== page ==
DUSTIN: It’s hard to follow up such a tale. The Irishman really knows how to relay his experiences. I had a similar experience though. When I was about 8 or 9 I was living in a house in Providence, Rhode Island with my family. And I was awoken during the night and I had seen a shadow figure that was standing in the doorway of my bedroom. It was just one of these very shadow figures that I've actually encountered a couple of times since doing my investigations. But they’re very elusive. They seem to move very quickly. But that was the first thing that really got me interested in going out and looking for these answers. And since then it’s kind of taken on a much larger picture and almost like a spiritual quest, if you will, to get more confirmation about, you know, what happens to the spirit after we pass on from this life.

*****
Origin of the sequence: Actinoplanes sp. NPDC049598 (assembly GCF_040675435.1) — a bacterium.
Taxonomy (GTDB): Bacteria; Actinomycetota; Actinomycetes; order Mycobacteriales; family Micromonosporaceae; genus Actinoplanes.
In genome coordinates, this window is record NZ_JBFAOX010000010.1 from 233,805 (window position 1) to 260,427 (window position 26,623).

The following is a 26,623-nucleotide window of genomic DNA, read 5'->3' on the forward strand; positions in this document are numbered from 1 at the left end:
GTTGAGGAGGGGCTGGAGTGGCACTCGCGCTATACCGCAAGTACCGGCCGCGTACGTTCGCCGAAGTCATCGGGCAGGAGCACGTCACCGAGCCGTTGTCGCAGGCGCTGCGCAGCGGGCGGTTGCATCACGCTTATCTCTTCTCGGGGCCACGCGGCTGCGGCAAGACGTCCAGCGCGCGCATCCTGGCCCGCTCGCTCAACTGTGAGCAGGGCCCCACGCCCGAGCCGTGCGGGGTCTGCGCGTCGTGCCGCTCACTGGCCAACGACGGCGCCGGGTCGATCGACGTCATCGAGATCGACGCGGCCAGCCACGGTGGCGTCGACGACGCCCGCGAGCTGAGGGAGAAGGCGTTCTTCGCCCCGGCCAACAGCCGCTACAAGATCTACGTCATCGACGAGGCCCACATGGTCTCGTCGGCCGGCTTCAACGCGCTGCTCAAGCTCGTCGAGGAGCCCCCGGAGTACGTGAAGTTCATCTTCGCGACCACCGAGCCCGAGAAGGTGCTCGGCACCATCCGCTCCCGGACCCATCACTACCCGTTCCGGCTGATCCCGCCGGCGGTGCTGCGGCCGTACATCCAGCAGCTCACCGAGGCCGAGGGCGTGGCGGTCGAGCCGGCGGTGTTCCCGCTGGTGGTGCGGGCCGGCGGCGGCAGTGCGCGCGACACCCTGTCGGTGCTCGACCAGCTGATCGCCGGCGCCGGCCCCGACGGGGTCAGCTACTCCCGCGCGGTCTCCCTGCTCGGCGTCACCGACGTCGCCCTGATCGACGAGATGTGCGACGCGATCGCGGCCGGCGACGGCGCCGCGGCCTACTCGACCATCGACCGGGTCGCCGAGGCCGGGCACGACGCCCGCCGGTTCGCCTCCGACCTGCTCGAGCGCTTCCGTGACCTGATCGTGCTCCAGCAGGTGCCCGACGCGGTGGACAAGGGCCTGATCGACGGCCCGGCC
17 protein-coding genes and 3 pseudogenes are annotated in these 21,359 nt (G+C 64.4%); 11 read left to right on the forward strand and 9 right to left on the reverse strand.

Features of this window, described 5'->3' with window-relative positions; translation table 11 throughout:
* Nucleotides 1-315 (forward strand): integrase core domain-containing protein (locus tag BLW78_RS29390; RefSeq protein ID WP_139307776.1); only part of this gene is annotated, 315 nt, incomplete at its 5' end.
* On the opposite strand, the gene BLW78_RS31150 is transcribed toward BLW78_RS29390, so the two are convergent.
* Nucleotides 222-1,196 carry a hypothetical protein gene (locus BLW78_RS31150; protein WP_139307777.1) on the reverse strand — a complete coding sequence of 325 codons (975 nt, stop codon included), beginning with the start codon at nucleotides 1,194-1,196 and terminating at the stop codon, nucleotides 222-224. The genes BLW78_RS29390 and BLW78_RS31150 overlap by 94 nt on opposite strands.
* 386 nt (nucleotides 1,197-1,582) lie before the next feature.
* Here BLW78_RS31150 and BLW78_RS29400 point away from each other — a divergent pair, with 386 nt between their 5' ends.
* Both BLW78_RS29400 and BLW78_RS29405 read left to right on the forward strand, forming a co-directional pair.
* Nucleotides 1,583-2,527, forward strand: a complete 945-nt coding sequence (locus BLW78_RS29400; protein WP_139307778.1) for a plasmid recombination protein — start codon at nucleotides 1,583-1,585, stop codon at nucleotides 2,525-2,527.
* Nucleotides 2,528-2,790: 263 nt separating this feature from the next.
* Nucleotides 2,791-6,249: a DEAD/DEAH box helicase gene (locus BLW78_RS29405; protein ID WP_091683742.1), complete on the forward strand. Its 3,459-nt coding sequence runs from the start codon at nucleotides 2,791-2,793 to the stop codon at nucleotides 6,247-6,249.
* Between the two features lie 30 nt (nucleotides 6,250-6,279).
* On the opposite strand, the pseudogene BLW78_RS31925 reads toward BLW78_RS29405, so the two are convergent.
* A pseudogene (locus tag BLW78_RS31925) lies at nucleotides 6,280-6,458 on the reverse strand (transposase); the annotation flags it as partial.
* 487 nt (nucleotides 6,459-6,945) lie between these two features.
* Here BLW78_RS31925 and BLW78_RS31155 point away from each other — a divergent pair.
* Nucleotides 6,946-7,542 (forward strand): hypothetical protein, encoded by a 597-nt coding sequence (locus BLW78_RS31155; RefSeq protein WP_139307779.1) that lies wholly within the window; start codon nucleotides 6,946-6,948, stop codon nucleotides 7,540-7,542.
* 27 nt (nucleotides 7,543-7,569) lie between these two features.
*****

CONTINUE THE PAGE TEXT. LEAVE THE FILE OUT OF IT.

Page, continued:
Q: Why do you think that younger people are so much more in tune to seeing things like that?
BARRY: Dustin and I wrote about it in our last book, "The Complete Approach," because this has happened many, many times. It’s quite a frequent thing that will happen to children. And the biological reason simply is because there’s a filter that thickens over the eye. As we change from children into young adults between the ages of 7-13 that filter thickens up totally and develops completely. And we no longer can see into the light spectrum. So as adults we can no longer see what our children see. And that’s one of the reasons why the full spectrum camera was developed to open up that spectrum again so that we could start to see what was being reported by mediums and psychics and our children of course.
Q: How do you approach child hauntings and do you approach them differently?